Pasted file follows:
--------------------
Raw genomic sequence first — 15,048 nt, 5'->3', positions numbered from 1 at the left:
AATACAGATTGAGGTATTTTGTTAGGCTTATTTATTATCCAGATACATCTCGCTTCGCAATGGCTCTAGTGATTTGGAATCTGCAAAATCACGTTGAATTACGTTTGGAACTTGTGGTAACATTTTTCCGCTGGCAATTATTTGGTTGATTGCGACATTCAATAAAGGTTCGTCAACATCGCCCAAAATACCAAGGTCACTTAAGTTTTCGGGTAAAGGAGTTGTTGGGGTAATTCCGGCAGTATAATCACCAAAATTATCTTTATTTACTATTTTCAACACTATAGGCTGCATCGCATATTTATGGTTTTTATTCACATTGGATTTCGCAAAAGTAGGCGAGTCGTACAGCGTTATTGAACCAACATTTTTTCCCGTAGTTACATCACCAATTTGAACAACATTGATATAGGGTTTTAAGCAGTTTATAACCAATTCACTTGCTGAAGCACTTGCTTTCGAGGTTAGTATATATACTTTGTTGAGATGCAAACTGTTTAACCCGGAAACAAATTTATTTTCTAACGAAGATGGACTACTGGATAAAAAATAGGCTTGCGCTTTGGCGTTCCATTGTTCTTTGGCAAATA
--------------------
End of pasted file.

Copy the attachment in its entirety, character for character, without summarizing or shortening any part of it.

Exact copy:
Raw genomic sequence first — 15,048 nt, 5'->3', positions numbered from 1 at the left:
AATACAGATTGAGGTATTTTGTTAGGCTTATTTATTATCCAGATACATCTCGCTTCGCAATGGCTCTAGTGATTTGGAATCTGCAAAATCACGTTGAATTACGTTTGGAACTTGTGGTAACATTTTTCCGCTGGCAATTATTTGGTTGATTGCGACATTCAATAAAGGTTCGTCAACATCGCCCAAAATACCAAGGTCACTTAAGTTTTCGGGTAAAGGAGTTGTTGGGGTAATTCCGGCAGTATAATCACCAAAATTATCTTTATTTACTATTTTCAACACTATAGGCTGCATCGCATATTTATGGTTTTTATTCACATTGGATTTCGCAAAAGTAGGCGAGTCGTACAGCGTTATTGAACCAACATTTTTTCCCGTAGTTACATCACCAATTTGAACAACATTGATATAGGGTTTTAAGCAGTTTATAACCAATTCACTTGCTGAAGCACTTGCTTTCGAGGTTAGTATATATACTTTGTTGAGATGCAAACTGTTTAACCCGGAAACAAATTTATTTTCTAACGAAGATGGACTACTGGATAAAAAATAGGCTTGCGCTTTGGCGTTCCATTGTTCTTTGGCAAATA